What does “Olim” mean?

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What does “Olim” mean?

I’m not asking for a Hebrew-to-English translation. I’m asking in a much narrower way that’s relevant only in Utica, Mississippi: what does it mean to be an Olimer?

The answer to that question has come full circle for me over the last 30 years. In the summer of 1990, when my dad was the Camp Committee Chair and I got to run around Jacobs for a weekend or two every summer, being in Olim meant being a Big Kid. You were sleeping in a cabin with other Big Kids, away from your parents, for almost two weeks! It seemed impossibly exciting, new, and huge.

The next summer, I got the chance to experience it for myself. I was sleeping in a cabin, with new friends and counselors, away from home, for ten whole days! Eating meals in the dining hall and doing all the Big Kid Camp Stuff I’d witnessed as a “staff brat” for years. There was no denying it: being in Olim meant being a Big Kid.

Over 17 more summers at Jacobs, as the Olimers seemed to get shorter and shorter by comparison — both in stature and in length of time at Camp — what it meant to be an Olimer changed drastically in my mind. Of course, when you’re an older camper and you get to be there for a full session, and then graduate to the six-week session, the shorter Olim experience seems like the blink of an eye.

When you become a staff member, and you’re in Utica from the end of May all the way through the beginning of August, the difference becomes even more pronounced. And you become attuned to the stark differences between working with and caring for seven-year-olds as opposed to the older campers. There’s no avoiding the conclusion: Olim is fun, exciting, glorious, and filled with babies.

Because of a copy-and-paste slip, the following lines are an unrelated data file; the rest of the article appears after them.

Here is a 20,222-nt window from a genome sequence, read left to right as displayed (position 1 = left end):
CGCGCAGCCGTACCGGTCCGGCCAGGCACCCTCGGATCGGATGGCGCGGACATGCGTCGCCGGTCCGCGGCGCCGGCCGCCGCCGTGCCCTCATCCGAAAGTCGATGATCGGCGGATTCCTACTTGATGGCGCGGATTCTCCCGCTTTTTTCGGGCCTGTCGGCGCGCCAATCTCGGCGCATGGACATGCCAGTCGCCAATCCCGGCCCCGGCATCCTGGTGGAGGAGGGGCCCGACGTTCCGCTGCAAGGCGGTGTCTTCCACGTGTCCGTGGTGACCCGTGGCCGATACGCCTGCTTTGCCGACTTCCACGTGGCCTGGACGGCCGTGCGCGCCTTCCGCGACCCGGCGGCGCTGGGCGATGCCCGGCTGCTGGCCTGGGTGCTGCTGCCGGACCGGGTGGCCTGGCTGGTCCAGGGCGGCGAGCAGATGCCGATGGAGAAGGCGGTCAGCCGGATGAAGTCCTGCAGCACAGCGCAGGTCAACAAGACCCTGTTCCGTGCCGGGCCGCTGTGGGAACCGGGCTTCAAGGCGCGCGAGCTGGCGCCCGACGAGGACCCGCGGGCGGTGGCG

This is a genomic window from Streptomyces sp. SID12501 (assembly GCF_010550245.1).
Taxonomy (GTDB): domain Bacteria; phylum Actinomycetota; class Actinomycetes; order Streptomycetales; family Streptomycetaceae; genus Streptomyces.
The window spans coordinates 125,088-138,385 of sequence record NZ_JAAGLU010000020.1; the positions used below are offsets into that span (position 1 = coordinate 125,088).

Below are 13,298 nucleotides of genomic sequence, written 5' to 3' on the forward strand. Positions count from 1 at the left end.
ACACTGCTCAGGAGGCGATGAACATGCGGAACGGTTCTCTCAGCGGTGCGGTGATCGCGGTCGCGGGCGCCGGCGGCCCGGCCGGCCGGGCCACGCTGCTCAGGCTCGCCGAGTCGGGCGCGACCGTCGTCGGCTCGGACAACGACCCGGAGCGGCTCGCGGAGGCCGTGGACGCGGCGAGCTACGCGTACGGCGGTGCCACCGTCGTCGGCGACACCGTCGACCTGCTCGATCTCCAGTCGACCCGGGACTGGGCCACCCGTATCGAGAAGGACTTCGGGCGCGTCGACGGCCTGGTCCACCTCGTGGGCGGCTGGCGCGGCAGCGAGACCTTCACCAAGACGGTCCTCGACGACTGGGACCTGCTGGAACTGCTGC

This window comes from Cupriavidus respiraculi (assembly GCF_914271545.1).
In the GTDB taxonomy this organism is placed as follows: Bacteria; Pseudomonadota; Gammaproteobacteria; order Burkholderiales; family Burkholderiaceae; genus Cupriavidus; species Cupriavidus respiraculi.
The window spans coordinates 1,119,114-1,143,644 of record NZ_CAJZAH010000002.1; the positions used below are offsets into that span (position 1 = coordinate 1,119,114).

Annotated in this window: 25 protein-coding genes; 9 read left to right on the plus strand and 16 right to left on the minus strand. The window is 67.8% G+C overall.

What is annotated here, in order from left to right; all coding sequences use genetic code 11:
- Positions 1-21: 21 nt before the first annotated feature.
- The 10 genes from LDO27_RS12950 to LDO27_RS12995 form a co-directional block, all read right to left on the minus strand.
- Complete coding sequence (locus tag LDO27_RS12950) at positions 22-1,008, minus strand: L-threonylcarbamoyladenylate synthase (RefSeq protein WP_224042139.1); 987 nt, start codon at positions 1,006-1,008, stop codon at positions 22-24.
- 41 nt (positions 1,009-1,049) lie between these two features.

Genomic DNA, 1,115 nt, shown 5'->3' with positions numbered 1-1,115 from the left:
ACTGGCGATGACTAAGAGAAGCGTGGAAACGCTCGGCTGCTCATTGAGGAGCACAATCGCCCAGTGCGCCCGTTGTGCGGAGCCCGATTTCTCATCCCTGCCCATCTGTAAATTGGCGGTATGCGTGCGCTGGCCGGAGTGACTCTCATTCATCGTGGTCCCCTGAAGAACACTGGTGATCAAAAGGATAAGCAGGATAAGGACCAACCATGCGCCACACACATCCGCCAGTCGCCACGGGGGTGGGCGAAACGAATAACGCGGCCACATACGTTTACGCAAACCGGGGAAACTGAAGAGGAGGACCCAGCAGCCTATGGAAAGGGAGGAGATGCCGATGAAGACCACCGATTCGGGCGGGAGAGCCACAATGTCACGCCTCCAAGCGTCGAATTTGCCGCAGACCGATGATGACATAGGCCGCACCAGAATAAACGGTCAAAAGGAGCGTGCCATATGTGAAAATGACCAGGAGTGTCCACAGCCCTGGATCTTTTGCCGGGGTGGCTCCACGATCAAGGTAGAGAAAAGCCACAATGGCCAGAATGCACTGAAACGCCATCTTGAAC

My time at Camp ended after Olim went home in 2009, and as often happens with experiences in our pasts, the Jacobs Experience spent the next decade sort of frozen in time for me. But my son Samuel was born in 2012, and one of the first things Hannah (multiple-time Olim unit head that she was) and I began talking about was Olim 2019.

When life’s blur ran past and Olim 2019 was mere weeks away, and Sam was registered and ready to roll, it was somehow 1990 again in my head. We were packing up our kid for camp. He was going to sleep in a cabin with a bunch of new friends, away from home — away from us — for ten whole days. That’s nothing a Little Kid can handle.

When you see the photos of your own child riding the zip line, playing ball, swimming in Lake Gary, eating in the dining hall with his new buddies, there’s no avoiding the conclusion: Olim is for Big Kids.

We all know that Sam and many others missed out on their first chance to be Even Bigger Kids by joining the ranks of Gariners in 2020 due to the pandemic and resulting cancellation of in-person camp. The Road to Welcome Home Campaign is laser-focused on making sure COVID-19 takes away only one summer at Jacobs, and does not reach its tentacles into our future as a Camp community. Please give what you can to this vital campaign to ensure all of our Big Kids and Even Bigger Kids continue to be welcomed home each summer for years to come.

Abram Orlansky attended Jacobs Camp as a camper and staff member for many years, finishing his tenure as Assistant Director from 2005-2009. Abram met his spouse, Hannah Gershen Orlansky, at camp, and now their children Sam and Adeline will continue the legacy.